The Lensbaby line of bodies and optics are ideal creative tools for photographers who want to create unique images. Lensbaby optics are not perfect. When you create a photo with a Lensbaby optic, parts of the image will be blurry. But that’s the beauty of the Lensbaby system. Creative photographers embrace the uniqueness of each optic and after they learn how to use them, they adapt them to their personal style of photography and “romance the blur.”
When photographers use a Lensbaby body and optic for the first time, there is a bit of a learning curve. A Lensbaby body does not focus automatically and doesn’t communicate with the camera, which means you must set the aperture manually. On all optics except the Edge 80, Pinhole/Zone Plate, and Sweet 35, you manually insert a magnetic aperture disk into the body to determine the amount of light that enters the camera. You change the aperture with the Edge 80 and Sweet 35 optic by rotating the aperture ring at the end of the optic. The Pinhole/Zone Plate optic has a fixed aperture. Newer digital cameras will set the exposure automatically when you create photographs with a Lensbaby in Aperture Priority mode. However, with some older Nikons, you must manually set the exposure by choosing the the proper shutter speed based on the chosen aperture.
Composition is also a challenge with the Lensbaby system. With all optics except the Fisheye, Soft Focus, and Pinhole/Zone Plate, you bend the Lensbaby body to determine which part of the image the Sweet Spot of Focus appears in. You change the Sweet Spot of Focus by bending the Lensbaby body. The Scout is the only Lensbaby body that doesn’t bend, and is therefore ideal for the Fisheye, Pinhole/Zone Plate and Soft Focus optics. After you place the Sweet Spot of Focus, you achieve focus by twisting the focus ring on the Lensbaby Composer, Composer Pro, or Scout, or by pulling the outer ring of the lens body toward you with the Muse and Control Freak. Needless to say, there is a learning curve when you photograph with the Lensbaby system.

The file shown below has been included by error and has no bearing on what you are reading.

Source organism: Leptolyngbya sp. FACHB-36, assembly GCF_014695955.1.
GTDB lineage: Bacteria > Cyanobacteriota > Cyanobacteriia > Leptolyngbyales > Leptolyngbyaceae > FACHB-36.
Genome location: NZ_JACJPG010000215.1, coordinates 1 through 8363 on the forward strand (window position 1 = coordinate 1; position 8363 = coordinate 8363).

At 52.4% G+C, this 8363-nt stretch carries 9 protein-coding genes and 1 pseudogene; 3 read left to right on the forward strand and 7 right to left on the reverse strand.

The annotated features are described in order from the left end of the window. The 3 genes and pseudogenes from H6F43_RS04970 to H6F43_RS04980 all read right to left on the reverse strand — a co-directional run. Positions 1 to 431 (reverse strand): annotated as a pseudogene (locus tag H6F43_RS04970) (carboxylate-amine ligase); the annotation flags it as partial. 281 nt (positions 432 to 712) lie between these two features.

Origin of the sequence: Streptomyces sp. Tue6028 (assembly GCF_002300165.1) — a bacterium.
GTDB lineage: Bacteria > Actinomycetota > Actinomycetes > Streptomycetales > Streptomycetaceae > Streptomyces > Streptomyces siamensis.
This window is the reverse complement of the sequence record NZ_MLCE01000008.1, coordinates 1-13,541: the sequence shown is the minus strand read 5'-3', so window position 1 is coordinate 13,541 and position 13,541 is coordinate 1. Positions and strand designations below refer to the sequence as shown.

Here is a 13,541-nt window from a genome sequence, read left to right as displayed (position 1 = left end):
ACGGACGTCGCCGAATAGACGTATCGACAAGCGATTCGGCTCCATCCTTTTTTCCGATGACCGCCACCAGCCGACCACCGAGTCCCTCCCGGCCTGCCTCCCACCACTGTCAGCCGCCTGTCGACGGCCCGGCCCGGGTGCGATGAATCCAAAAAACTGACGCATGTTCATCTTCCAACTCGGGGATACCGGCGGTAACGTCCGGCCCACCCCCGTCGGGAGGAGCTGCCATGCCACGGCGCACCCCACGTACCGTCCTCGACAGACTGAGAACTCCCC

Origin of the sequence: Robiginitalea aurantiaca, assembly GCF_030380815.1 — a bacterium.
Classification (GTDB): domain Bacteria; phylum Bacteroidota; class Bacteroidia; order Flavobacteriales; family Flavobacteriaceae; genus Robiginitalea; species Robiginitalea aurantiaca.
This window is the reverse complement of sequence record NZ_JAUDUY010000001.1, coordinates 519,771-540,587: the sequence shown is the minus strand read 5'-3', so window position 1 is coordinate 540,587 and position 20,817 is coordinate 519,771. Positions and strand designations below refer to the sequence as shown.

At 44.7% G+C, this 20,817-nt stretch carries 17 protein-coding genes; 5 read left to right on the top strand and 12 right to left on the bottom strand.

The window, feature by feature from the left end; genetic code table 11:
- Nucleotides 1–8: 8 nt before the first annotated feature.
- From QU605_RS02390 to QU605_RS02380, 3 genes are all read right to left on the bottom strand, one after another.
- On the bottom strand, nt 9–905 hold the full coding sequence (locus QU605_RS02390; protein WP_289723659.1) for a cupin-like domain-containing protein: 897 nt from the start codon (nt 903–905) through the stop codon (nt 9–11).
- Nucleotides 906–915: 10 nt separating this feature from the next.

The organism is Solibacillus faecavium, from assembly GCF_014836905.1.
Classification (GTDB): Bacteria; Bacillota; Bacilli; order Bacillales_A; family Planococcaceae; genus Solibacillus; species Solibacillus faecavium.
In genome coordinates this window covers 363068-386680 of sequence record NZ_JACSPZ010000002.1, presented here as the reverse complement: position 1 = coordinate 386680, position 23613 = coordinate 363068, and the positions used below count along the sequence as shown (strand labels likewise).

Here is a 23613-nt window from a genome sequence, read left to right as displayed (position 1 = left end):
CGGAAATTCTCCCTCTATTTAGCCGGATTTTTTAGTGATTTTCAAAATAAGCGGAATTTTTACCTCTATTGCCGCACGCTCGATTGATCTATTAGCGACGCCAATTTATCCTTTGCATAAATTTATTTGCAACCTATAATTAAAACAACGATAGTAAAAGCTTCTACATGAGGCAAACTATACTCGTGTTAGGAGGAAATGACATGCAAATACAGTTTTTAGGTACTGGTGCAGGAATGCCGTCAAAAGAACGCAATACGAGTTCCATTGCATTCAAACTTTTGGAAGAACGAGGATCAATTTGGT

The type of subject matter you can photograph with the Lensbaby system is only limited by your imagination. Photographers have used the Lensbaby system to photograph weddings, portraits, landscapes, cityscapes, and much more. In fact, most of the Lensbaby optics also do an awesome job when used to photograph small objects such as insects and flowers. The following slide show features some of my favorite images created with Lensbaby optics and accessories.
The Lensbaby system offers something for just about every photographer. To find out more about the Lensbaby system, click here: Lensbaby website.
About the author: Doug Sahlin is a professional photographer and author living in Venice, Florida. His latest book shows photographers how to master the Lensbaby system and become more creative photographers. To learn more about the book, download a sample chapter, or to purchase the book, click here: Mastering the Lensbaby: A step-by-step guide to mastering your Lensbaby and becoming a more creative photographer.